From now on, my focus is on my family.


I’m alone in my flat, after taking Josh to school. I have three more days leave, including this one. Alone and bored, I played Diablo 3 some more, and my new character I mentioned the other day is now cruising through Torment 6 difficulty, ready to go to Torment 7. But I’m taking a break from playing to write.

A commenter, having read one of the posts about my mother, asked if we were unusually close, and how that came to be… I answered that having her live here brought us closer, but come to think of it, it’s more than that…

Is it not normal to be closer to one’s mother than one’s father? When my father died, it crushed me for a time, but not like this. This is much worse. When I think back, I have many happy memories of childhood. I had a good childhood. And almost every happy memory involves my mother. She was always there for me. She wasn’t perfect, to be sure. Those times when I misbehaved, she would give me a light hiding, one that I learned did not hurt, and would warn me that my father would be mad when he got home that night. But all he ever did was ask me to apologize to my mother. When we went through her things, I found an apology letter I’d written to her when I was about eight years old. She kept it all those years.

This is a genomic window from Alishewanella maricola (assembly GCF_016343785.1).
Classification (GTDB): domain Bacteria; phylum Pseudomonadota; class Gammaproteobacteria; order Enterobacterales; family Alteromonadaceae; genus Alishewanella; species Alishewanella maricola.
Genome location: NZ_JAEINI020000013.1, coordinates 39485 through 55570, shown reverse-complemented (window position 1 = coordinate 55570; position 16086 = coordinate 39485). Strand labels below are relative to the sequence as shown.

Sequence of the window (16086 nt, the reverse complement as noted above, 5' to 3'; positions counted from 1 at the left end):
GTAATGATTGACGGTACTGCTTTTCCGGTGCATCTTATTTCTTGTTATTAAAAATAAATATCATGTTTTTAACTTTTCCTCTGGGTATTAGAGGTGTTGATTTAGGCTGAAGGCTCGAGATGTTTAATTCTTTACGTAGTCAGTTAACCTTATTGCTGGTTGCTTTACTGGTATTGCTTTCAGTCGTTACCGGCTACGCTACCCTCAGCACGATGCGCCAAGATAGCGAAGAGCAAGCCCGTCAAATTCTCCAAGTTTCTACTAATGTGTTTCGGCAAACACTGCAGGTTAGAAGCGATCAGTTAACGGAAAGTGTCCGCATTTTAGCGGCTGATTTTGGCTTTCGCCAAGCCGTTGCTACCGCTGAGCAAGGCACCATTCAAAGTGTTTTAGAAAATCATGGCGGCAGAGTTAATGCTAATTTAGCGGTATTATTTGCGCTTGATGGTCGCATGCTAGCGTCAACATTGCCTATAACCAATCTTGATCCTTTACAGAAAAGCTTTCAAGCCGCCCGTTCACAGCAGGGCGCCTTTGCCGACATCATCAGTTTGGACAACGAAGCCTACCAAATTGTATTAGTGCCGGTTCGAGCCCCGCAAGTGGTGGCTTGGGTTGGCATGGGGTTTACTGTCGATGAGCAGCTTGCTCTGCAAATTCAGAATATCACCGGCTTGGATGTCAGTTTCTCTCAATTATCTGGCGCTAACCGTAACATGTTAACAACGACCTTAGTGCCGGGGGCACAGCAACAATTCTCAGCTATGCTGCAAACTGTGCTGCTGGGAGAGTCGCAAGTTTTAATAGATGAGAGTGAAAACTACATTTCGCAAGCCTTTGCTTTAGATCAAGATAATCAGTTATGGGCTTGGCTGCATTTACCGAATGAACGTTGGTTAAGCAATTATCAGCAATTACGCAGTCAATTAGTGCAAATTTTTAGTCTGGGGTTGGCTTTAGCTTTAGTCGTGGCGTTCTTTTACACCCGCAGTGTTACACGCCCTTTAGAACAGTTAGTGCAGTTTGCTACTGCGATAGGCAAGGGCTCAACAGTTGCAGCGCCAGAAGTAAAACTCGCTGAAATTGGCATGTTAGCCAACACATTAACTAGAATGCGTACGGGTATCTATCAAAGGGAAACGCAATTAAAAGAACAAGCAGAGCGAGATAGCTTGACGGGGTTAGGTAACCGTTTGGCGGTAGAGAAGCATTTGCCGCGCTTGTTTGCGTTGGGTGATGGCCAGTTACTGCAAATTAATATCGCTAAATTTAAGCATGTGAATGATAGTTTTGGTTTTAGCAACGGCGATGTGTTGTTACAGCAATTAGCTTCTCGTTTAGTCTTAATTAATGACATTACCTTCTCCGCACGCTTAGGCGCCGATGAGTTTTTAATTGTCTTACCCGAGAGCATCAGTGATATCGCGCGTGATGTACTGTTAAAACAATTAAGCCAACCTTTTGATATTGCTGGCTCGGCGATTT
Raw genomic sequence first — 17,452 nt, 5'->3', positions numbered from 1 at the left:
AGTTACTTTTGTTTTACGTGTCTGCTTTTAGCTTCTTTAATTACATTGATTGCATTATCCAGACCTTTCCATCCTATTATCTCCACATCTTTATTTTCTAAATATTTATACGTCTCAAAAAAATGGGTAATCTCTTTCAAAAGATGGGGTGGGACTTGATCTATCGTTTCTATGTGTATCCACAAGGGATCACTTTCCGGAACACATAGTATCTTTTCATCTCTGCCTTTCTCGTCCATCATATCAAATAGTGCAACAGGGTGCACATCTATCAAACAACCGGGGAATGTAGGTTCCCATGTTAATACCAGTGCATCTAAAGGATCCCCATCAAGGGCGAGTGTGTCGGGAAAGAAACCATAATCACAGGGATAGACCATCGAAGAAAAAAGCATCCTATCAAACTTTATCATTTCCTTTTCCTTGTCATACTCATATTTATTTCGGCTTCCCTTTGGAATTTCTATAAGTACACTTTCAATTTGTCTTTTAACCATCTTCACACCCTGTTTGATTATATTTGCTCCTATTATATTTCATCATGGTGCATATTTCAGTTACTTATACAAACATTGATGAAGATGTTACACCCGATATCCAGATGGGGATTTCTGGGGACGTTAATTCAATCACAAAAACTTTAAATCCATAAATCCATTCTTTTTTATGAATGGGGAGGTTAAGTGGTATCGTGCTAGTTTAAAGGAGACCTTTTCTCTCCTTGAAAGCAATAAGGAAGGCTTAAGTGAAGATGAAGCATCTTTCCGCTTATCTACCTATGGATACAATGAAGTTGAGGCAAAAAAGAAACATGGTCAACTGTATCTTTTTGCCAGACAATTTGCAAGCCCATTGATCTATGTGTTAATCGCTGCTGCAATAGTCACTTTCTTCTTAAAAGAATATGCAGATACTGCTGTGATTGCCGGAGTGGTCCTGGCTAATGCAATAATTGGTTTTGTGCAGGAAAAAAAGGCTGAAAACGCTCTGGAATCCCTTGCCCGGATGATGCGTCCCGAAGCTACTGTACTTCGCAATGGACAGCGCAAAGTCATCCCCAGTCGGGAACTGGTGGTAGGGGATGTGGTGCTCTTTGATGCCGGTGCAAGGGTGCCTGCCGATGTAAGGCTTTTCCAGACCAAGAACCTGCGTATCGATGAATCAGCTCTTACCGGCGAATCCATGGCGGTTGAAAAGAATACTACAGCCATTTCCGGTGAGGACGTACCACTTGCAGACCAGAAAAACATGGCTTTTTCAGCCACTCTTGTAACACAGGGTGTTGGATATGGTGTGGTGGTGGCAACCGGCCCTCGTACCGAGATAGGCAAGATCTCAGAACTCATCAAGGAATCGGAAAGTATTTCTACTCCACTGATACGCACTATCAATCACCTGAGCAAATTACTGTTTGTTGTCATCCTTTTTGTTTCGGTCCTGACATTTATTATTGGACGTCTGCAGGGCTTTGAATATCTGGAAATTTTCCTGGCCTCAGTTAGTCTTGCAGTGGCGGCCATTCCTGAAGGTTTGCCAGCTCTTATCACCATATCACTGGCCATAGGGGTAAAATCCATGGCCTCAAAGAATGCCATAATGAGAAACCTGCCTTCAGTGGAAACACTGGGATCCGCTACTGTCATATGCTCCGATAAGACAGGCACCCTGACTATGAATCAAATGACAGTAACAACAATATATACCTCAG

So we were always close. I was always able to talk to my mother, about anything, and while my father loved me and I loved him, he was always a little distant. It was to my mother that I went to talk about anything and everything that troubled me.

Ironically, there is only one other person that got as close to me, and that person is Megan – my ex and Josh’s mother. I would have loved to talk to her these last few weeks, but her phone has been off again and I suspect that something in her life is wrong (again). I have spoken to Aishah, Josh’s sister though, when she visited her grandmother. I will get back to this point further on…

Even Josh has raised this subject, not about her, but about mothers. At school, his teachers always assume that every child has a mother, and when mentioning that anything must be given to parents, or discussed with parents, or that parents must be asked for money, they always mention the children’s mothers. This annoys him, because he only has me. But it does highlight the fact that mother normally plays a greater role than father to most children.